The National Planning Policy Framework and house building in the countryside

After having spent all of my working life with PPG's and PPS's, we now have to throw all of our town planning policy guidance into the recycling bin. Instead, all Government policy is contained within 59 pages of the National Planning Policy Framework (NPPF). I do not imagine that the Government will stick to having all of its policy being contained within just 59 pages. I suspect that over time we will have additional guidance to fill some of the gaps that emerge following the withdrawal of ministerial advice on policy and procedure.

There are so many recent changes to the planning system that it is impossible to comment on them all in one blog post. I will concentrate on one small area, the replacement of Planning Policy Statement 7 (Sustainable Development in Rural Areas) and the section on rural housing in the NPPF, Paragraph 55.

When a planning application is determined, regard is to be had to the Local Plan unless material considerations indicate otherwise. Areas which have a Core Strategy are luckier than regions with an out of date local plan. The NPPF is a material consideration and should be given due weight when an application is determined.

In relation to housing in rural areas the new wording in the NPPF is not as clear as the previous PPS 7. Paragraph 55 states that local authorities should avoid new isolated homes unless there are special circumstances. The policy states that one of the special circumstances is the "essential need for a rural worker". Unhelpfully, it does not explain what the term "essential need" means.

In the past PPS 7 stated that applicants had to meet a functional and financial test; they had to show why they needed to live in a rural location. Applicants had to show that the housing was linked to a tourism or employment use and that the business would be financially viable. Applicants also had to submit business plans showing projections and the investment in the business. To meet the functional need test, the applicant had to show why other housing in the area would not be suitable. They had to show why they had to live on the application site, and why the use of technology such as CCTV or alarms would not be sufficient.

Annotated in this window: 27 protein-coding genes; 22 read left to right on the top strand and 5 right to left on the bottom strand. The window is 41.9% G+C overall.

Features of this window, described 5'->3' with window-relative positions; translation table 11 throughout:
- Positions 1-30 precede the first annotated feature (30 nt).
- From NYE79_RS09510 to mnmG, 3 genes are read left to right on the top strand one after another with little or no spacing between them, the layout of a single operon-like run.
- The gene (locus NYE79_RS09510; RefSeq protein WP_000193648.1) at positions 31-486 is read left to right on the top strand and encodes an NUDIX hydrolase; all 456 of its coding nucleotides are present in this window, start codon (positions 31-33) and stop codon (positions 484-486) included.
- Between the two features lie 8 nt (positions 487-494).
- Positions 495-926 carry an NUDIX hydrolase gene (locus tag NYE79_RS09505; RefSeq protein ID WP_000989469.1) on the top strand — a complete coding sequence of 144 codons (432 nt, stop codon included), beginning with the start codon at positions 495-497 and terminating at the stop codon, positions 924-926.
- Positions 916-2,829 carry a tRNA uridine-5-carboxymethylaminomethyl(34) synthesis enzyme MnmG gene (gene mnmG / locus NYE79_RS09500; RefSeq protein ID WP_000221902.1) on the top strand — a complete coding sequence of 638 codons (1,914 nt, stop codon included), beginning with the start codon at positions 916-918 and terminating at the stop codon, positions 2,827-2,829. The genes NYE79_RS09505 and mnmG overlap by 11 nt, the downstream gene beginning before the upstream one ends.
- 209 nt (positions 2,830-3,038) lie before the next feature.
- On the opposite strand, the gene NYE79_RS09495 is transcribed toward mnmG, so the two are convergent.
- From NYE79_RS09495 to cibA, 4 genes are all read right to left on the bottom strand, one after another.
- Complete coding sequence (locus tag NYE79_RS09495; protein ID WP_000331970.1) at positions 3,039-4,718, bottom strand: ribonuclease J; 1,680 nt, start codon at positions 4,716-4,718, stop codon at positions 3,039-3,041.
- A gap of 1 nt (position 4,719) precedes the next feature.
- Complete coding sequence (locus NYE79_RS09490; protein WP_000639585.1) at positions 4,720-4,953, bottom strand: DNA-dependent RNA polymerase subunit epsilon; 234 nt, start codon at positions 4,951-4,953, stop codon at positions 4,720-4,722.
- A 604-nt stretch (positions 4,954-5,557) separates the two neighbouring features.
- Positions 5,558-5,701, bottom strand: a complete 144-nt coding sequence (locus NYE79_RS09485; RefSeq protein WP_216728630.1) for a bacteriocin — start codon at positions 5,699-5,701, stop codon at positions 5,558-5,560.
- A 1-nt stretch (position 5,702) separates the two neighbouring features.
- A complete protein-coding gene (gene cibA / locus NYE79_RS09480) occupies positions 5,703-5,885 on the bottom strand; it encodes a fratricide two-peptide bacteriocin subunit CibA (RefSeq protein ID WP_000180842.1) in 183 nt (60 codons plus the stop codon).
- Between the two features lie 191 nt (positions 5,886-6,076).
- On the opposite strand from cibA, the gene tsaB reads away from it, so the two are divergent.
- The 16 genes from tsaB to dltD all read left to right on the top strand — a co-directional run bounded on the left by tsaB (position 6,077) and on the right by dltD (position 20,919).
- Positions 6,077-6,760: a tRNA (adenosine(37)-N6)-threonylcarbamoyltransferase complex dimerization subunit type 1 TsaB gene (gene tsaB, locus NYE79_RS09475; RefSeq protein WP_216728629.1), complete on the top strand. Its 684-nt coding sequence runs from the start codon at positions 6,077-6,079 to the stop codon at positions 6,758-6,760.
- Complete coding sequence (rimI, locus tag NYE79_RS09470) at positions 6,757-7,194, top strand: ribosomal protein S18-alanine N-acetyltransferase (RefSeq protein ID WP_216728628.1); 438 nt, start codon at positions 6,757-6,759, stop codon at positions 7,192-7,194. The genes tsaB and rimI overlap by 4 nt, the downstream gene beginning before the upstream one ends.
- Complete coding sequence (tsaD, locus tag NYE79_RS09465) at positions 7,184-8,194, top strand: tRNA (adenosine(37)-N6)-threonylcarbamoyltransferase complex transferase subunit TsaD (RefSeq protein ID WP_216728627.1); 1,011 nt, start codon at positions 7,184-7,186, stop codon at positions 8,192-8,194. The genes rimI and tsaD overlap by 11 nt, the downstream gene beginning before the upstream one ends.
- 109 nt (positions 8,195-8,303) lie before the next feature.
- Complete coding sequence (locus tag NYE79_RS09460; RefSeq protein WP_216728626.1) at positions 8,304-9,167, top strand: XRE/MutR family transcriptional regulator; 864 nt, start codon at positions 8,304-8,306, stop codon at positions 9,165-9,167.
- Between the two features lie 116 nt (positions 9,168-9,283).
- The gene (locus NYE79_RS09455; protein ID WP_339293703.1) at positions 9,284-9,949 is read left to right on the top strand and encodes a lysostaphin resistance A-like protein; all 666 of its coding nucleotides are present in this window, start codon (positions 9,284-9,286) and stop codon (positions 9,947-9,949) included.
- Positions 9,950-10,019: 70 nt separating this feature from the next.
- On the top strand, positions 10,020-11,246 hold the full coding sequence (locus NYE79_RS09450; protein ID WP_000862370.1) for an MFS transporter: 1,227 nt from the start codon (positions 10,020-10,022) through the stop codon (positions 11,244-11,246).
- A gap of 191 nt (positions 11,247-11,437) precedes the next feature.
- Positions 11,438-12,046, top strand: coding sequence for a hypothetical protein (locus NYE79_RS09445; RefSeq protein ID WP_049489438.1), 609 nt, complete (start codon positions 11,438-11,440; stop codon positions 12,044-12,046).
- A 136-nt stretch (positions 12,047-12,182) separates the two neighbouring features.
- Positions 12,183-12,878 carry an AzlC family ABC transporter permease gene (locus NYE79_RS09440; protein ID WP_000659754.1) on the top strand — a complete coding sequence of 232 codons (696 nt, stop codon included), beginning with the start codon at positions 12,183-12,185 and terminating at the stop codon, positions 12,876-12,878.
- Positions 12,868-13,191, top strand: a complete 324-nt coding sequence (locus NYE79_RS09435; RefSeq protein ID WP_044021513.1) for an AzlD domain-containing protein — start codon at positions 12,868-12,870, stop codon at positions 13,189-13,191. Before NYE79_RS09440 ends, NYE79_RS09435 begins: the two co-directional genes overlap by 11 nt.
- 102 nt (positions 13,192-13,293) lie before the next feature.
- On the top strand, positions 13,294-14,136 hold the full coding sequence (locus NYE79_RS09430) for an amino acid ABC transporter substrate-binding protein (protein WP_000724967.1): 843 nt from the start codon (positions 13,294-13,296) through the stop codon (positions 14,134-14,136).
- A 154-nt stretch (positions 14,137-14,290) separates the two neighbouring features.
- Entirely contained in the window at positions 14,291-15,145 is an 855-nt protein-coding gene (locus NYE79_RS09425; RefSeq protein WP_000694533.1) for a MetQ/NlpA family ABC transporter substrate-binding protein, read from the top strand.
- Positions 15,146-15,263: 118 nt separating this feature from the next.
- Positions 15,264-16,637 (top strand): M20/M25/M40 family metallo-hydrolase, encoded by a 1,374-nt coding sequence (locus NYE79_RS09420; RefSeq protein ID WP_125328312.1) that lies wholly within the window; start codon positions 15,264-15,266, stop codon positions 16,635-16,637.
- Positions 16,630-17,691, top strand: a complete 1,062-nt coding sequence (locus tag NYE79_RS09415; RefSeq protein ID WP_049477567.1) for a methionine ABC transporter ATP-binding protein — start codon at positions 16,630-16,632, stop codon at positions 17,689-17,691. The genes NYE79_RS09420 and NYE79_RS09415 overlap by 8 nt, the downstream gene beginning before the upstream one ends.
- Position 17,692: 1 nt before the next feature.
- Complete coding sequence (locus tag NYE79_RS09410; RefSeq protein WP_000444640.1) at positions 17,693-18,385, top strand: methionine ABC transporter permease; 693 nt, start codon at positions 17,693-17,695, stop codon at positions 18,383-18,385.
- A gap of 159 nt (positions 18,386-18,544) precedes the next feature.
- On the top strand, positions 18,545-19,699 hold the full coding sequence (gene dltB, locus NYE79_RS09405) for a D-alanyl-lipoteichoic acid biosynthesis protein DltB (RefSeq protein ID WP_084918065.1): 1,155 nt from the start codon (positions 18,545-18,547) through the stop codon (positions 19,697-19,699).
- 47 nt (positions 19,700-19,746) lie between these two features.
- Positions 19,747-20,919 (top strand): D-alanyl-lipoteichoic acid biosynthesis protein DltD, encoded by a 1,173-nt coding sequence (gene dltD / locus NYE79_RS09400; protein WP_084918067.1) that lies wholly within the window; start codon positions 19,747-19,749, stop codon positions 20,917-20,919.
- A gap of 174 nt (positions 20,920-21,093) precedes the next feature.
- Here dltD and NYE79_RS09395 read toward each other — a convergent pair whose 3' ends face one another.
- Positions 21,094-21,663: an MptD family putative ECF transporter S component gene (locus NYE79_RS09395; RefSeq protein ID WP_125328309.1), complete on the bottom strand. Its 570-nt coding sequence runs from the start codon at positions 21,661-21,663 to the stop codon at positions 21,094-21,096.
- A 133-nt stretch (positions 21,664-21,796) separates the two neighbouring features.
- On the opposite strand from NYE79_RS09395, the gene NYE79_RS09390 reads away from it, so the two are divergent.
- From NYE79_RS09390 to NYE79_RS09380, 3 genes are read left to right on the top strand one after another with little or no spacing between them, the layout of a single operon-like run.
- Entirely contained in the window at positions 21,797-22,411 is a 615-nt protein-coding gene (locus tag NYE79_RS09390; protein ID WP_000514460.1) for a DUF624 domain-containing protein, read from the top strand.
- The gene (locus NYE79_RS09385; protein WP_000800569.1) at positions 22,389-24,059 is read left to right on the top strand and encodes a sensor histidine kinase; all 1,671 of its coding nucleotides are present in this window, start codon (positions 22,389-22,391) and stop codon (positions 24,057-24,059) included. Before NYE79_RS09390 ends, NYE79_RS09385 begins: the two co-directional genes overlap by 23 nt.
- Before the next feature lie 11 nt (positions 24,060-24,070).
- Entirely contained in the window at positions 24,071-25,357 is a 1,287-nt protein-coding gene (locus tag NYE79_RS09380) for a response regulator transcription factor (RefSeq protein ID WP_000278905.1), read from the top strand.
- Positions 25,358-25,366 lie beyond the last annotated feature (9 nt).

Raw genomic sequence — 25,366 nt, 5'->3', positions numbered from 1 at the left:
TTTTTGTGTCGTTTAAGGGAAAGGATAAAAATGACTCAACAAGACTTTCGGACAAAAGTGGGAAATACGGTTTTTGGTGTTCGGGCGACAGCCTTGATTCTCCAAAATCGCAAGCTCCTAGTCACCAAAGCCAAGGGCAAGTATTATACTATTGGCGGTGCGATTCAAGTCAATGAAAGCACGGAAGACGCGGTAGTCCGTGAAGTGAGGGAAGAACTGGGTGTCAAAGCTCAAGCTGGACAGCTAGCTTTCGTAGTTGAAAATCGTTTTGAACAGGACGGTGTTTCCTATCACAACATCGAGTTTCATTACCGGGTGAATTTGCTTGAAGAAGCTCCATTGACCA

As applicants previously had to meet these high standards it meant that the local authority was able to challenge non-viable or hobby businesses. The applicant might simply want a new house in a rural location, and did not have any real intention of running a genuine business providing rural employment.

We will have to wait for appeal decisions and court cases to offer us some clarity on this matter. I suspect that we might see a flurry of applications in the short term, in which the applicant claims that they have an "essential need". I would point out that applicants will still have to meet the requirements laid down in local plans, which I am hoping will be sufficiently robust to resist urban sprawl in the countryside.